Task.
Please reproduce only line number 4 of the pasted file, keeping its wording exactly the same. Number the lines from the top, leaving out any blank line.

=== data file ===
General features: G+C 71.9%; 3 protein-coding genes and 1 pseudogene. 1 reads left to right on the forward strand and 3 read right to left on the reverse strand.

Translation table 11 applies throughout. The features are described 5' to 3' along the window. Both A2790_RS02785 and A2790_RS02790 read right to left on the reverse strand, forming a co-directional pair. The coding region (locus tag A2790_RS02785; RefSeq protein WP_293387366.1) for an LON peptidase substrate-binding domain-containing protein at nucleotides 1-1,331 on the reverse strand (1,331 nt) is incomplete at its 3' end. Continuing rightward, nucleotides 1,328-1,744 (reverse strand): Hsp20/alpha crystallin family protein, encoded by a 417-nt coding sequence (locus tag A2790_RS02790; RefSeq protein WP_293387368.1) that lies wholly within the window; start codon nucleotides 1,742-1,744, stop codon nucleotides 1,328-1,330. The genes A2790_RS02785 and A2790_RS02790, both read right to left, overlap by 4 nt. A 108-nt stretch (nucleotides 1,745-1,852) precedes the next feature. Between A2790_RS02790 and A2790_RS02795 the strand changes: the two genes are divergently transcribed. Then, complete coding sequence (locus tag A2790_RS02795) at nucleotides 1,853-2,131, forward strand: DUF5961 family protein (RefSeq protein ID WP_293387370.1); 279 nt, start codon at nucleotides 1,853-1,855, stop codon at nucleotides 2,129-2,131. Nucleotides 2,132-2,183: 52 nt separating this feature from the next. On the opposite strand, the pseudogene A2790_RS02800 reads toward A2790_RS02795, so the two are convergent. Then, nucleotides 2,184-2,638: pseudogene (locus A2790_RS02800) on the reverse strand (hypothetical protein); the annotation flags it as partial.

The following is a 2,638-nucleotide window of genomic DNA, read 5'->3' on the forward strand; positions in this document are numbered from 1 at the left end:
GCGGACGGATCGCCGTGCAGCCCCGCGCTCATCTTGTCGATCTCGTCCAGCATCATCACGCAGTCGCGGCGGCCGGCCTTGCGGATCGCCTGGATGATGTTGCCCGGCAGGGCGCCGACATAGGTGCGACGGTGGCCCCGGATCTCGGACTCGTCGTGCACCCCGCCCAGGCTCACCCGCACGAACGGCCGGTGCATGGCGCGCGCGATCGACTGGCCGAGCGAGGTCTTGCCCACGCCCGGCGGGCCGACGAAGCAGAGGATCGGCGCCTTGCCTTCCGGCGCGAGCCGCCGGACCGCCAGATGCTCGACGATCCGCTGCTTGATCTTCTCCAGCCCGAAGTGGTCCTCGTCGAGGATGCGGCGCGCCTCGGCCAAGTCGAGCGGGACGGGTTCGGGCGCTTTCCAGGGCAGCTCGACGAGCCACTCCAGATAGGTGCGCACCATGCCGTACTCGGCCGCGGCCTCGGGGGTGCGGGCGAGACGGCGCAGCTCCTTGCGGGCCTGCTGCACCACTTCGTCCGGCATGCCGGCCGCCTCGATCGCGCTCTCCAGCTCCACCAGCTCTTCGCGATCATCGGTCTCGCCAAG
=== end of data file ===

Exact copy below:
GCGGACGGATCGCCGTGCAGCCCCGCGCTCATCTTGTCGATCTCGTCCAGCATCATCACGCAGTCGCGGCGGCCGGCCTTGCGGATCGCCTGGATGATGTTGCCCGGCAGGGCGCCGACATAGGTGCGACGGTGGCCCCGGATCTCGGACTCGTCGTGCACCCCGCCCAGGCTCACCCGCACGAACGGCCGGTGCATGGCGCGCGCGATCGACTGGCCGAGCGAGGTCTTGCCCACGCCCGGCGGGCCGACGAAGCAGAGGATCGGCGCCTTGCCTTCCGGCGCGAGCCGCCGGACCGCCAGATGCTCGACGATCCGCTGCTTGATCTTCTCCAGCCCGAAGTGGTCCTCGTCGAGGATGCGGCGCGCCTCGGCCAAGTCGAGCGGGACGGGTTCGGGCGCTTTCCAGGGCAGCTCGACGAGCCACTCCAGATAGGTGCGCACCATGCCGTACTCGGCCGCGGCCTCGGGGGTGCGGGCGAGACGGCGCAGCTCCTTGCGGGCCTGCTGCACCACTTCGTCCGGCATGCCGGCCGCCTCGATCGCGCTCTCCAGCTCCACCAGCTCTTCGCGATCATCGGTCTCGCCAAG